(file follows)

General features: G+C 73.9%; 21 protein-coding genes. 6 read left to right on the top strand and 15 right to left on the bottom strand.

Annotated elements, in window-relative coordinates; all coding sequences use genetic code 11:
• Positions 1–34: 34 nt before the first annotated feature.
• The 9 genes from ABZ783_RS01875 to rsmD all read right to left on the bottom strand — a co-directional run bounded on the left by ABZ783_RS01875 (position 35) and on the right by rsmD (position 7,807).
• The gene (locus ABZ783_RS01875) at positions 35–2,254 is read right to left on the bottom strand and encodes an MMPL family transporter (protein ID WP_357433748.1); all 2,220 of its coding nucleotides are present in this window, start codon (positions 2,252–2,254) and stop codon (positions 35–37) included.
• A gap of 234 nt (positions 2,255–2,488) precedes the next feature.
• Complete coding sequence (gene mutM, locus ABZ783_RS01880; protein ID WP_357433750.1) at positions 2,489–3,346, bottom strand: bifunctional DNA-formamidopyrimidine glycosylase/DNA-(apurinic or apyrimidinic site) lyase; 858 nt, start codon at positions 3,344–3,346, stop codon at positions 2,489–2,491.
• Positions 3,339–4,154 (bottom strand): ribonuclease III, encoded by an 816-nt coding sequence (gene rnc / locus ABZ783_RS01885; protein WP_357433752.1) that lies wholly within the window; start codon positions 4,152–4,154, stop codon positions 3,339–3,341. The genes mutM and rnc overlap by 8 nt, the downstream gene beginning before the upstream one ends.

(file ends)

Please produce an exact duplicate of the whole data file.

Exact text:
General features: G+C 73.9%; 21 protein-coding genes. 6 read left to right on the top strand and 15 right to left on the bottom strand.

Annotated elements, in window-relative coordinates; all coding sequences use genetic code 11:
• Positions 1–34: 34 nt before the first annotated feature.
• The 9 genes from ABZ783_RS01875 to rsmD all read right to left on the bottom strand — a co-directional run bounded on the left by ABZ783_RS01875 (position 35) and on the right by rsmD (position 7,807).
• The gene (locus ABZ783_RS01875) at positions 35–2,254 is read right to left on the bottom strand and encodes an MMPL family transporter (protein ID WP_357433748.1); all 2,220 of its coding nucleotides are present in this window, start codon (positions 2,252–2,254) and stop codon (positions 35–37) included.
• A gap of 234 nt (positions 2,255–2,488) precedes the next feature.
• Complete coding sequence (gene mutM, locus ABZ783_RS01880; protein ID WP_357433750.1) at positions 2,489–3,346, bottom strand: bifunctional DNA-formamidopyrimidine glycosylase/DNA-(apurinic or apyrimidinic site) lyase; 858 nt, start codon at positions 3,344–3,346, stop codon at positions 2,489–2,491.
• Positions 3,339–4,154 (bottom strand): ribonuclease III, encoded by an 816-nt coding sequence (gene rnc / locus ABZ783_RS01885; protein WP_357433752.1) that lies wholly within the window; start codon positions 4,152–4,154, stop codon positions 3,339–3,341. The genes mutM and rnc overlap by 8 nt, the downstream gene beginning before the upstream one ends.